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Being Mortal and Intentional: Lessons of Virtual Learning in a Student-Led Medical School Course

Henry Bair (@_HenryBair_) and Paul Horak


Since our first year of medical school, we have directed three cycles of a highly interactive seminar course titled, Being Mortal. The course aims to address educational gaps in the standard medical school curriculum related to various aspects of aging, end-of-life care, and serious illness conversations. Over 10 weeks, we cover such topics as the health economics of long-term care, biochemical processes of aging, advance directives, palliative and hospice care, and the role of spirituality.

The course content is difficult for some students to process and discuss, requiring the development of a psychologically safe learning environment. There was a pressing concern for us to create a classroom space in which students felt comfortable to share and connect with one another. We therefore emphasized several deliberately-designed, community-building features of the course. We encouraged students to use reflective practice to link course content with their personal experiences and interests, and we included classroom activities that engaged students with our faculty guest speakers.


The shift to virtual learning left us debating the merits of offering the course at all. The COVID-19 pandemic led to rapid changes in medical education, most notably with a widespread shift to online learning. Educational experiences aimed at teaching interpersonal communication skills presented numerous challenges from virtual learning. Still, we forged ahead with an online version of our seminar, delivered through Zoom, the popular video conferencing platform.

We learned 5 important lessons about leading an online seminar course focused on interpersonal communication skills and peer learning. Virtual courses demand more from instructors. In our experience, the planning, execution, and follow-through necessary to teach a high-quality online course took more time and effort than our in-person seminars. These extra challenges required us to be very intentional—toward fostering community, keeping students engaged, using the many tools of Zoom, knowing one’s limits, and so much more.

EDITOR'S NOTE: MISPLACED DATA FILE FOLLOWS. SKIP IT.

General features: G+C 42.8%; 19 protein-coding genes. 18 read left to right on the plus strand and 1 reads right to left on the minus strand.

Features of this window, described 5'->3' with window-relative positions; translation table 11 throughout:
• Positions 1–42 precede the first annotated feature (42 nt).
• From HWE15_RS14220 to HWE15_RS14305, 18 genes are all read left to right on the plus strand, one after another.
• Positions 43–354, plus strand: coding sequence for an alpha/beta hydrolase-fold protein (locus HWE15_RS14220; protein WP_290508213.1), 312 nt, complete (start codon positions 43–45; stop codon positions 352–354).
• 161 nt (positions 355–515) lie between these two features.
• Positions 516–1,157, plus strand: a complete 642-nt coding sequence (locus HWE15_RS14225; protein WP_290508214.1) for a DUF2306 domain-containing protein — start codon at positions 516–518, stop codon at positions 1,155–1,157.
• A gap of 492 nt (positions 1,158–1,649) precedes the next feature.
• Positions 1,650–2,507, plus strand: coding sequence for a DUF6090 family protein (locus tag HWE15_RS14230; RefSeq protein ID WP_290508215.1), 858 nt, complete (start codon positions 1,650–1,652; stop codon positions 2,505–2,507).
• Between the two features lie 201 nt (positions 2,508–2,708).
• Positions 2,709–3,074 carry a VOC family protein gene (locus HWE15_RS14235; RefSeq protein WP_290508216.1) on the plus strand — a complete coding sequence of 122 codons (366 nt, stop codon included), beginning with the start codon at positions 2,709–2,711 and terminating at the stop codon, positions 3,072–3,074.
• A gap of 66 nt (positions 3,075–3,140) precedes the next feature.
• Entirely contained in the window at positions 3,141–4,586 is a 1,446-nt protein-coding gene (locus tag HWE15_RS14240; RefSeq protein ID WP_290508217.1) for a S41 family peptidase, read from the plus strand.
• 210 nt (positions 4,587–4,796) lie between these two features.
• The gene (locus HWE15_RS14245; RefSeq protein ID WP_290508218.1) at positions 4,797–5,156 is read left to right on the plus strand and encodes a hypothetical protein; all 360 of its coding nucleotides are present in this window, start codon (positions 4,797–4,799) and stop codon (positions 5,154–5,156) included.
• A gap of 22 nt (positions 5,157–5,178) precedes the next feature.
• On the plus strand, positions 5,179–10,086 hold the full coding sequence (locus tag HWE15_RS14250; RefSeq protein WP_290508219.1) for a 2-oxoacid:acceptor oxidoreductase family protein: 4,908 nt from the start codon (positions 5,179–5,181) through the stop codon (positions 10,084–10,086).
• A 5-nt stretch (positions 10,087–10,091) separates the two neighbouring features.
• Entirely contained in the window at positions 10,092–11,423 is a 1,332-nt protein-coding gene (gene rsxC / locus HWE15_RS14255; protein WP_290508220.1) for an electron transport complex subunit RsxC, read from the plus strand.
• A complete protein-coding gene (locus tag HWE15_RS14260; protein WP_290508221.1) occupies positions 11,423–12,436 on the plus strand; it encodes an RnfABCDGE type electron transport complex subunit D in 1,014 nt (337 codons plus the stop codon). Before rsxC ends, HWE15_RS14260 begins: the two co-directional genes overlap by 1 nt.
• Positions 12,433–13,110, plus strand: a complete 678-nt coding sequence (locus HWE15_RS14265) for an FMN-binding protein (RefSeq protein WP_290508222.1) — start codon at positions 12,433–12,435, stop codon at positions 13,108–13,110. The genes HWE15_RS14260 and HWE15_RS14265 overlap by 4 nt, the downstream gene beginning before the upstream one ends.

1. Deliberately design your online ‘classroom’ experience to foster rich student connections.

2. Prep your speakers for virtual teaching.

3. Adjust your teaching for the limitations of virtual platforms.

4. Embrace the experimental.

5. Leverage the strengths of Zoom but keep it simple.


A virtual platform forced us to be more intentional in our teaching and fostered more experimentation in pedagogy than previous iterations of the course. By the end of our seminar, we were surprised that we could execute a complex, patient-centered course without ever meeting our students or the other lecturers in person.

Although we look forward to a return to in-person classes, our experience taught us that there may be benefits to virtual learning that should not be forgotten. For us, these included opportunities to experiment with different speakers and teaching styles, new discussion formats and community-building techniques, convenience, and scalability. In the future, we plan to have hybrid in-person and virtual seminars to leverage the best features of both ways of teaching.


About the authors: Henry Bair and Paul Horak are medical students at Stanford School of Medicine. This piece was a writing assignment on curriculum design in the course, Advances in Medical Education.

Edited by: Michael A. Gisondi, MD is Vice Chair of Education in the Department of Emergency Medicine at Stanford School of Medicine. He teaches the course, Advances in Medical Education. Twitter: @MikeGisondi

Header image: Angel of Grief, Campus of Stanford University. Credit: M. Gisondi

The views and opinions expressed in this post are those of the author(s) and do not necessarily reflect the official policy or position of The Royal College of Physicians and Surgeons of Canada. For more details on our site disclaimers, please see our ‘About’ page

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